Friday, June 27, 2014


“The common denominator in all cases is – or rather was in the case of Ireland and the Netherlands – fast-rising house prices, causing households as a whole to take on ever larger mortgage debt. Rising house prices are also used as justification or collateral for loans to finance ordinary expenditure. Britain may have just experienced the longest-ever recorded peacetime squeeze in real incomes, but thanks to debt, we are again spending with all the abandon of drunken sailors. Sales of new cars, for instance, are at record levels, many bought with easy credit.

This propensity to spend beyond our means finds its macroeconomic embodiment in Britain’s burgeoning current account deficit, which in recent quarters has widened to record levels. It is only because Britain is seen as an attractive home for foreign capital – witness Pfizer’s blockbuster bid for AstraZeneca and the frenzy of foreign buying in London’s high-end property market – that these deficits are remotely sustainable.”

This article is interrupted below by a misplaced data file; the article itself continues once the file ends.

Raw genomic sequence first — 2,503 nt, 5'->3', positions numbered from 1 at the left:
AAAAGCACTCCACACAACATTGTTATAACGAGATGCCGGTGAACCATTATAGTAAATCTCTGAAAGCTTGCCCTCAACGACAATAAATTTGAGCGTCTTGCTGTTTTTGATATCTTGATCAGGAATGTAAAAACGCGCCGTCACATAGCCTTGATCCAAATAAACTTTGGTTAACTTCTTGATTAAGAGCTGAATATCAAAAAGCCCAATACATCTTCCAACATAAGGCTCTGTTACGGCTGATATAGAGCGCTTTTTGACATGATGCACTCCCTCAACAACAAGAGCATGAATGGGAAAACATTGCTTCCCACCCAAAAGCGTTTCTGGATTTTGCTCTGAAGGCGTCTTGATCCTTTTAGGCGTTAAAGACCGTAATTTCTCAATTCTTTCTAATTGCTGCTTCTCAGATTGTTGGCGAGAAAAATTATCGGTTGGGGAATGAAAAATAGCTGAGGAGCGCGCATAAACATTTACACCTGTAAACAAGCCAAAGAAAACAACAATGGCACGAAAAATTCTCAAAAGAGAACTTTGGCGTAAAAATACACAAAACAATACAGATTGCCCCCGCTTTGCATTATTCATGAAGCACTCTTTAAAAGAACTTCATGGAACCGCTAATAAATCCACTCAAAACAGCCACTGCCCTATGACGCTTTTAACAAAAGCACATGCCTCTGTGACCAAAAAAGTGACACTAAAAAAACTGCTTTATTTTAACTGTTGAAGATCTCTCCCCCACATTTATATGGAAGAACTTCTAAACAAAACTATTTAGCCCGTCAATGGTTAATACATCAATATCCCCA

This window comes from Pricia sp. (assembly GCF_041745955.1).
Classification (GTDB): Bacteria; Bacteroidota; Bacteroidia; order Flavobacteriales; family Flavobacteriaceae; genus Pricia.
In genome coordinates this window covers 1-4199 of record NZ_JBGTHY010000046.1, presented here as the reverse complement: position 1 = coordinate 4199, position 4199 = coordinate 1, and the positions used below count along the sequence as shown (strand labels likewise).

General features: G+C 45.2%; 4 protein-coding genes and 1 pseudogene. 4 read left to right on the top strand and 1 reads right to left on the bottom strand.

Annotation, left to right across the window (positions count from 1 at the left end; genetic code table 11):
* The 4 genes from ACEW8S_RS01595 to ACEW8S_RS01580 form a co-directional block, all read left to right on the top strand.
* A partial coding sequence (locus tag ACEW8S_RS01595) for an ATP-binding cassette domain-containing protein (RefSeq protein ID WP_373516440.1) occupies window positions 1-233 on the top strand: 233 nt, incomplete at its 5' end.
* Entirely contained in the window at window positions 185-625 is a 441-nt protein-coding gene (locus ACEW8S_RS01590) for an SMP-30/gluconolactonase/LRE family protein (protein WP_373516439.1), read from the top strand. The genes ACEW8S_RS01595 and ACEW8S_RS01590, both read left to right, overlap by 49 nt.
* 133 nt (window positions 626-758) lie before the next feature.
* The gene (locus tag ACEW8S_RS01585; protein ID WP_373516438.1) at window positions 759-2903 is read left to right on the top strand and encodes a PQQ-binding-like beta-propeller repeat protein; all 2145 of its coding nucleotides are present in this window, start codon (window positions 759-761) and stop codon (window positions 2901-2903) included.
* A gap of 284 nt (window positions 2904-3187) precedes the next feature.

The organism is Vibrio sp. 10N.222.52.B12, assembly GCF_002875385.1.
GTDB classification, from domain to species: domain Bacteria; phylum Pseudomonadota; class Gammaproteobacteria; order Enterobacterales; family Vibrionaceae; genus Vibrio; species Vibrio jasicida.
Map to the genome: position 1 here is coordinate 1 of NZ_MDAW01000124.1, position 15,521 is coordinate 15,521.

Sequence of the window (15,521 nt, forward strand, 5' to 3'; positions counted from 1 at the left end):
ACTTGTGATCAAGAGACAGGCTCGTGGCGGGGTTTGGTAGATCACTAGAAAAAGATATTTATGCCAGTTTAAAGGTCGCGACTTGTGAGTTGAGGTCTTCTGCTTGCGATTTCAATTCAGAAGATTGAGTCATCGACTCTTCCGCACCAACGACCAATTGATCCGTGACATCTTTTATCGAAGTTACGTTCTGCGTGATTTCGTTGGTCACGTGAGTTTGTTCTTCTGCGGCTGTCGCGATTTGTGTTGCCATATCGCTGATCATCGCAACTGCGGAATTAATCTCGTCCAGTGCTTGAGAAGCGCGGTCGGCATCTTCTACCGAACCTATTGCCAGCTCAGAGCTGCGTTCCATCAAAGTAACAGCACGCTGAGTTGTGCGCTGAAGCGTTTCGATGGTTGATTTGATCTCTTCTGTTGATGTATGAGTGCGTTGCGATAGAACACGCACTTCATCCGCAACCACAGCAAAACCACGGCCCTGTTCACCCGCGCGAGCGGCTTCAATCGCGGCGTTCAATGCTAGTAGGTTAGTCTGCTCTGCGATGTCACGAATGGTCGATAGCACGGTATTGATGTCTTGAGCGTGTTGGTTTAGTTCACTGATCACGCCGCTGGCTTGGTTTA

Household debt is Britain’s hidden timebomb

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